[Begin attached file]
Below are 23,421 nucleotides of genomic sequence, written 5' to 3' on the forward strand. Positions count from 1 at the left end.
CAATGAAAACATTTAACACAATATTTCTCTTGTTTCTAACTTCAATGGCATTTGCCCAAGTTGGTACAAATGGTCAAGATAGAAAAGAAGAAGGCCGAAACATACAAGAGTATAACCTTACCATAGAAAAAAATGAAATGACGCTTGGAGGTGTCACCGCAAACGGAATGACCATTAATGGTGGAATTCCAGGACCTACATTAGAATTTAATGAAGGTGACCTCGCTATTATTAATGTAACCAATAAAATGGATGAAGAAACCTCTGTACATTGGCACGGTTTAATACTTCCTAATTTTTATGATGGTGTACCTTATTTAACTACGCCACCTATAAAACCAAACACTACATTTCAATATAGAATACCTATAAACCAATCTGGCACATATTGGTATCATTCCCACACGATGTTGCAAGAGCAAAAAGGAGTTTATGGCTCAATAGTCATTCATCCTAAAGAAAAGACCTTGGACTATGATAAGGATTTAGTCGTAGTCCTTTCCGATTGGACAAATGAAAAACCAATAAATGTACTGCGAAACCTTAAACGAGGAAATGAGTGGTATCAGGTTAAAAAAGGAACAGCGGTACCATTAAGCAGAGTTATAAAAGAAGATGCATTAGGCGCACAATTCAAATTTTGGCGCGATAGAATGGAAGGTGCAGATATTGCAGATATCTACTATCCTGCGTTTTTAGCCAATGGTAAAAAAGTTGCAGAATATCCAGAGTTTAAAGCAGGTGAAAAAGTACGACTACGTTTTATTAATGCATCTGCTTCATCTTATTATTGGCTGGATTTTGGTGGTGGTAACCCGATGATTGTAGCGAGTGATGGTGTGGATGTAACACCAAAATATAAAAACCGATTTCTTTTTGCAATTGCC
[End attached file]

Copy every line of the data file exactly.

Below are 23,421 nucleotides of genomic sequence, written 5' to 3' on the forward strand. Positions count from 1 at the left end.
CAATGAAAACATTTAACACAATATTTCTCTTGTTTCTAACTTCAATGGCATTTGCCCAAGTTGGTACAAATGGTCAAGATAGAAAAGAAGAAGGCCGAAACATACAAGAGTATAACCTTACCATAGAAAAAAATGAAATGACGCTTGGAGGTGTCACCGCAAACGGAATGACCATTAATGGTGGAATTCCAGGACCTACATTAGAATTTAATGAAGGTGACCTCGCTATTATTAATGTAACCAATAAAATGGATGAAGAAACCTCTGTACATTGGCACGGTTTAATACTTCCTAATTTTTATGATGGTGTACCTTATTTAACTACGCCACCTATAAAACCAAACACTACATTTCAATATAGAATACCTATAAACCAATCTGGCACATATTGGTATCATTCCCACACGATGTTGCAAGAGCAAAAAGGAGTTTATGGCTCAATAGTCATTCATCCTAAAGAAAAGACCTTGGACTATGATAAGGATTTAGTCGTAGTCCTTTCCGATTGGACAAATGAAAAACCAATAAATGTACTGCGAAACCTTAAACGAGGAAATGAGTGGTATCAGGTTAAAAAAGGAACAGCGGTACCATTAAGCAGAGTTATAAAAGAAGATGCATTAGGCGCACAATTCAAATTTTGGCGCGATAGAATGGAAGGTGCAGATATTGCAGATATCTACTATCCTGCGTTTTTAGCCAATGGTAAAAAAGTTGCAGAATATCCAGAGTTTAAAGCAGGTGAAAAAGTACGACTACGTTTTATTAATGCATCTGCTTCATCTTATTATTGGCTGGATTTTGGTGGTGGTAACCCGATGATTGTAGCGAGTGATGGTGTGGATGTAACACCAAAATATAAAAACCGATTTCTTTTTGCAATTGCC